Russia: Shoppers Gone Wild

Russian consumers are on a buying spree. That's great news for multinationals across the globe

It's midday on Saturday, and the Mega-1 mall in southern Moscow is packed. Shoppers have come to stock up on groceries at the mall's French-owned Auchan hypermarket, buy furniture at Swedish retailer IKEA, and browse dozens of boutiques selling everything from Yves Rocher cosmetics to Calvin Klein (PVM ) underwear. Although crammed with expensive Western merchandise, Mega has been a hit since it opened its doors in December, 2002. Last year it was the world's most frequented shopping center, with 52 million visitors.

Down the road at the Rolf car dealership, Oxana Starostina is filling in registration forms for her new Mitsubishi Lancer, purchased with $20,000 in cash. She and her husband, Maxim, saved the money from their small construction supply business. "Living standards are improving. If you are young or middle-aged and earn $1,000 a month, then you can afford to buy a new car," she explains. Last year the dealership earned an award for being the world's best-selling Mitsubishi outlet. On an average day in 2005, Rolf sold 15 to 20 Mitsubishi Corp. and Hyundai Motor Co. autos costing $15,000 to $60,000. These aren't the only carmakers prospering. Last year, Ford Motor Co.'s (F ) sales in Russia increased an impressive 54%. Ford now has more than 11% of the Russian car market after launching local production of its flagship Ford Focus in 2002.

When most investors think of Russia, they think energy -- the fall of Yukos, the rise of Gazprom, and the muscular petropolitics of the Kremlin. But for many multinationals from the U.S., Europe, and Asia, the consumer boom, not oil and gas, is the investment story to watch. Last year, Russia drew a record $16.7 billion in foreign direct investment, 38% more than in 2004. Consumer-related sectors attracted the lion's share. Big deals included Coca-Cola Co.'s (KO ) $600 million acquisition of Russian fruit-juice maker Multon, $750 million in acquisitions by Dutch brewer Heineken, and investments in car production from the likes of Toyota (TM ) and Volkswagen.

What's attracting these companies is the surprising strength of the Russian consumer, not just in Moscow but also, increasingly, in other cities catching up with the capital's breakneck economic development. Russia's gross domestic product grew by 6.4% last year and has averaged 7% growth over the past five years. Dollar income per capita has risen by nearly 29% per annum over the same period, faster even than in China.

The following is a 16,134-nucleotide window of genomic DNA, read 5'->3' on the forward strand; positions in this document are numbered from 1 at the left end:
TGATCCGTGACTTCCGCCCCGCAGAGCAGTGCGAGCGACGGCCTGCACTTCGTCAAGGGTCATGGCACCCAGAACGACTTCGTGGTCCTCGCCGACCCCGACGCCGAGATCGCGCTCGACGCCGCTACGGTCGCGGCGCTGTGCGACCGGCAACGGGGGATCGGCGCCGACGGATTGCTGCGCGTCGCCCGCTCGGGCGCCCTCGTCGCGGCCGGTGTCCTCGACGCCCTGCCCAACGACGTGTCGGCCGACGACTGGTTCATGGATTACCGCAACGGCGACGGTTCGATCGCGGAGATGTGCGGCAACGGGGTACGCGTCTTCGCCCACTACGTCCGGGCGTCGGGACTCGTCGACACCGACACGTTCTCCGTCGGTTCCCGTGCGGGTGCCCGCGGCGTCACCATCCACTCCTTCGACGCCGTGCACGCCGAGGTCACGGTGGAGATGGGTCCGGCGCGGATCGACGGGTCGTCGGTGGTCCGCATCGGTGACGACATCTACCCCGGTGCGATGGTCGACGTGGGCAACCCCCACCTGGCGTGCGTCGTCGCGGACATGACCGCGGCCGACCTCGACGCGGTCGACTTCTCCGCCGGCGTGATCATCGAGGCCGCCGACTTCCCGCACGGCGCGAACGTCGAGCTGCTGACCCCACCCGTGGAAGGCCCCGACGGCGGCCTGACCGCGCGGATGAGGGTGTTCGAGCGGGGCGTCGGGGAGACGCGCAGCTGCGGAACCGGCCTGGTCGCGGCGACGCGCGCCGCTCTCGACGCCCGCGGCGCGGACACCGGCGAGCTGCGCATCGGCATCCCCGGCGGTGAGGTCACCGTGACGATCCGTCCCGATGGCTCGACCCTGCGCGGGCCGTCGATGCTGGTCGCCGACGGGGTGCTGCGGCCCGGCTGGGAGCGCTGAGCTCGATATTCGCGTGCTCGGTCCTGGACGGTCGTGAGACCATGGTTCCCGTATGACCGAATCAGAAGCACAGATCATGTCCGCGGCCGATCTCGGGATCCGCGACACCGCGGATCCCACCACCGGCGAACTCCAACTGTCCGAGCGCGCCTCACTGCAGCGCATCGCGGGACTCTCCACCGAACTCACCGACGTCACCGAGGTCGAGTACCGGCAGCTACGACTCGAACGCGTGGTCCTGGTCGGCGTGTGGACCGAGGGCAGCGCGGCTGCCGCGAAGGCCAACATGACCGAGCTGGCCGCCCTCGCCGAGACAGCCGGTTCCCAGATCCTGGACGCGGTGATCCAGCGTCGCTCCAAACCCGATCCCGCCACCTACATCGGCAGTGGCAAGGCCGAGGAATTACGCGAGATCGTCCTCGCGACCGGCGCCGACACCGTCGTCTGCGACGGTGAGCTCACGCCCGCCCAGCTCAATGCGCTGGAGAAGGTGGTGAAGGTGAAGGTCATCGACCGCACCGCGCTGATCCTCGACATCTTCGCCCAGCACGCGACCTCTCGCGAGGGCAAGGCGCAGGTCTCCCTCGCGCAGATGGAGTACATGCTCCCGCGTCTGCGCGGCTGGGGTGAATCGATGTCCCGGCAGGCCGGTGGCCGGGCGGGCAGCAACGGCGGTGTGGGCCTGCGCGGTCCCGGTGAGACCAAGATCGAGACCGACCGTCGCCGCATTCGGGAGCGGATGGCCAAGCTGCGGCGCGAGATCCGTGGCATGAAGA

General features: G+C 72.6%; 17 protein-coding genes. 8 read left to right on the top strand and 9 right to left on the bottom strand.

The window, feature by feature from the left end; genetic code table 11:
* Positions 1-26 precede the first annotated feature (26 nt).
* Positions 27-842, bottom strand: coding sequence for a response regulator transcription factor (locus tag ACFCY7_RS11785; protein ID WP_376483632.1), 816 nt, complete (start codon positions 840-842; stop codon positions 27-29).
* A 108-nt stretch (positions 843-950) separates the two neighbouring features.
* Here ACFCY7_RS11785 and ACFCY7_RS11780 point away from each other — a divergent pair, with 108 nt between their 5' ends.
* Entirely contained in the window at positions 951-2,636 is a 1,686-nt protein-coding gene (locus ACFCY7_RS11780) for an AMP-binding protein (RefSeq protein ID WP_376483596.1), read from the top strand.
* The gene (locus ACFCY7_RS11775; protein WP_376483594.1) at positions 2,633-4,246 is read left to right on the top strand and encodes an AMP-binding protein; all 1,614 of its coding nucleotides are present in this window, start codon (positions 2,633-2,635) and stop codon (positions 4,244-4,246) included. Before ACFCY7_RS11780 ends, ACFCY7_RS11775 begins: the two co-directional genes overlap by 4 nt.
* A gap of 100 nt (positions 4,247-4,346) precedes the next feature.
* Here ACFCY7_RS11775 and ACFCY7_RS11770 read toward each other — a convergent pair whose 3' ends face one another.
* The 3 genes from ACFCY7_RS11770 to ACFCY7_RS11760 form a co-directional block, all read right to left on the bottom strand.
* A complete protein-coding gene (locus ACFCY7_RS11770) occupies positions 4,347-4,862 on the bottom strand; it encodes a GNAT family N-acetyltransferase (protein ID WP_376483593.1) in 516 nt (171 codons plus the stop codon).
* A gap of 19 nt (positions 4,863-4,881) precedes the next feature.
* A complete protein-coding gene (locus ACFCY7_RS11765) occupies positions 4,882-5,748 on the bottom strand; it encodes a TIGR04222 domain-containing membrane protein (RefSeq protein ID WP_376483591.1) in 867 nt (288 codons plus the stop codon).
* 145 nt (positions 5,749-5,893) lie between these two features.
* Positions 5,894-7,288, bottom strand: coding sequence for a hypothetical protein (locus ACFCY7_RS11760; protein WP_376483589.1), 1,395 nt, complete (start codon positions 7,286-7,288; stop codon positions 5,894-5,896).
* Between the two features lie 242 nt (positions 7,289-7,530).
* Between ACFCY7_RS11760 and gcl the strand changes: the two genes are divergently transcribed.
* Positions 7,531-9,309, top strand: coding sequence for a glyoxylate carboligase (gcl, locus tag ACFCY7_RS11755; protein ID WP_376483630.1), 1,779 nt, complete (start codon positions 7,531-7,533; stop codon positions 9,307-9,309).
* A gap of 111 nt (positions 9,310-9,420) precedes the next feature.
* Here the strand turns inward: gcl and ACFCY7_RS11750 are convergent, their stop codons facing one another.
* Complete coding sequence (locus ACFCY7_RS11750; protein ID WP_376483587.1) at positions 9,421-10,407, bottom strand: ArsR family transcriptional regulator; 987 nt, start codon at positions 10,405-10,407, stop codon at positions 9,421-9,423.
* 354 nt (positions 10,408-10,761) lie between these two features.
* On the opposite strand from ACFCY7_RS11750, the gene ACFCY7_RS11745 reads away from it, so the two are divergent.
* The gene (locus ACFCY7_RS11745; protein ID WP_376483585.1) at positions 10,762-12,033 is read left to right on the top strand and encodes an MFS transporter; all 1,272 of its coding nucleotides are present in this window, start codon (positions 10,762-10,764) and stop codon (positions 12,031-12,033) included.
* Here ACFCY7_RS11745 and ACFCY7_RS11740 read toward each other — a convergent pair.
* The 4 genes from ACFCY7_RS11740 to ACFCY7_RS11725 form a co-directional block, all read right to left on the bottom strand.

Rising disposable income and a growing middle class have caused an explosion in all types of consumption. Last year, sales of new foreign cars reached 600,000, a 57% increase on 2004 and a sixfold rise since 2001. Mobile-phone ownership has mushroomed from 3 million in 2000 to 80 million today. No less than a fifth of all households own a computer, four times the figure in 2001. "The most striking thing is the overall growth of consumer potential. It's shown by literally all measures," says Alexander Demidov, managing director of GfK Rus market research in Moscow.

What makes the buying surge all the more remarkable is that the average income per person, while growing fast, is still just $300 a month. Yet a surprising number of Russians live as well or better than their Western counterparts. The richest tenth of Russia's population earns around 15 times as much as the poorest tenth. At latest count (2004), Russia was home to an estimated 88,000 millionaires, according to a study carried out by Merrill Lynch & Co. (MER ) and Capgemini. And it's not only the millionaires who are buying cars at the Rolf dealership chain, Russia's largest foreign-car importer and distributor, says President Matt Donnelly. He estimates that 8 million Russians earn at least $2,000 a month, and 3.5 million earn double that. "It doesn't sound like a lot, but they have masses to spend," he adds.